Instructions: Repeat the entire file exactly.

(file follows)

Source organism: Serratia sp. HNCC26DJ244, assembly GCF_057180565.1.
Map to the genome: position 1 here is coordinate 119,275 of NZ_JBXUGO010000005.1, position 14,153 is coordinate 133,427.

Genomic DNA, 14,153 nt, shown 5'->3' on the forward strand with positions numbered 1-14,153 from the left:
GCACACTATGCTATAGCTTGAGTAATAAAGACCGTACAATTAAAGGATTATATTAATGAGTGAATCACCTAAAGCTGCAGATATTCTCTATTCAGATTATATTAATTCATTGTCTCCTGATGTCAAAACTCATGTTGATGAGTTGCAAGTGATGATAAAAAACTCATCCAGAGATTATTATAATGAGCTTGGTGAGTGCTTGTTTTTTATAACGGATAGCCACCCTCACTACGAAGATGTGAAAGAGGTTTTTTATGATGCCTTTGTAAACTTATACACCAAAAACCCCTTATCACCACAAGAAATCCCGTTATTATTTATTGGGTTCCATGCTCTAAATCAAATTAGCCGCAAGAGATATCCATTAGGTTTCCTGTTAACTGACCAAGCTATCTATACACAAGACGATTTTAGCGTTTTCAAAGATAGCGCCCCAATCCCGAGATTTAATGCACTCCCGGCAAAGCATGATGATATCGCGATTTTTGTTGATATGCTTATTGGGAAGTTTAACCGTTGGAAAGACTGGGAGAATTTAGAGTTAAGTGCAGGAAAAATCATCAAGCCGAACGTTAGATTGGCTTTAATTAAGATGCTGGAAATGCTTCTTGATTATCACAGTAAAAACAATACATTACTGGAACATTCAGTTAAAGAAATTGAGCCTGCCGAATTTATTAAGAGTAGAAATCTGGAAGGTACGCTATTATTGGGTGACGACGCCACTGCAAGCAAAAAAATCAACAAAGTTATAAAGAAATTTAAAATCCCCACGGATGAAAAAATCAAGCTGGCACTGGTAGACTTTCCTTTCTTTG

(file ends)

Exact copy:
Source organism: Serratia sp. HNCC26DJ244, assembly GCF_057180565.1.
Map to the genome: position 1 here is coordinate 119,275 of NZ_JBXUGO010000005.1, position 14,153 is coordinate 133,427.

Genomic DNA, 14,153 nt, shown 5'->3' on the forward strand with positions numbered 1-14,153 from the left:
GCACACTATGCTATAGCTTGAGTAATAAAGACCGTACAATTAAAGGATTATATTAATGAGTGAATCACCTAAAGCTGCAGATATTCTCTATTCAGATTATATTAATTCATTGTCTCCTGATGTCAAAACTCATGTTGATGAGTTGCAAGTGATGATAAAAAACTCATCCAGAGATTATTATAATGAGCTTGGTGAGTGCTTGTTTTTTATAACGGATAGCCACCCTCACTACGAAGATGTGAAAGAGGTTTTTTATGATGCCTTTGTAAACTTATACACCAAAAACCCCTTATCACCACAAGAAATCCCGTTATTATTTATTGGGTTCCATGCTCTAAATCAAATTAGCCGCAAGAGATATCCATTAGGTTTCCTGTTAACTGACCAAGCTATCTATACACAAGACGATTTTAGCGTTTTCAAAGATAGCGCCCCAATCCCGAGATTTAATGCACTCCCGGCAAAGCATGATGATATCGCGATTTTTGTTGATATGCTTATTGGGAAGTTTAACCGTTGGAAAGACTGGGAGAATTTAGAGTTAAGTGCAGGAAAAATCATCAAGCCGAACGTTAGATTGGCTTTAATTAAGATGCTGGAAATGCTTCTTGATTATCACAGTAAAAACAATACATTACTGGAACATTCAGTTAAAGAAATTGAGCCTGCCGAATTTATTAAGAGTAGAAATCTGGAAGGTACGCTATTATTGGGTGACGACGCCACTGCAAGCAAAAAAATCAACAAAGTTATAAAGAAATTTAAAATCCCCACGGATGAAAAAATCAAGCTGGCACTGGTAGACTTTCCTTTCTTTG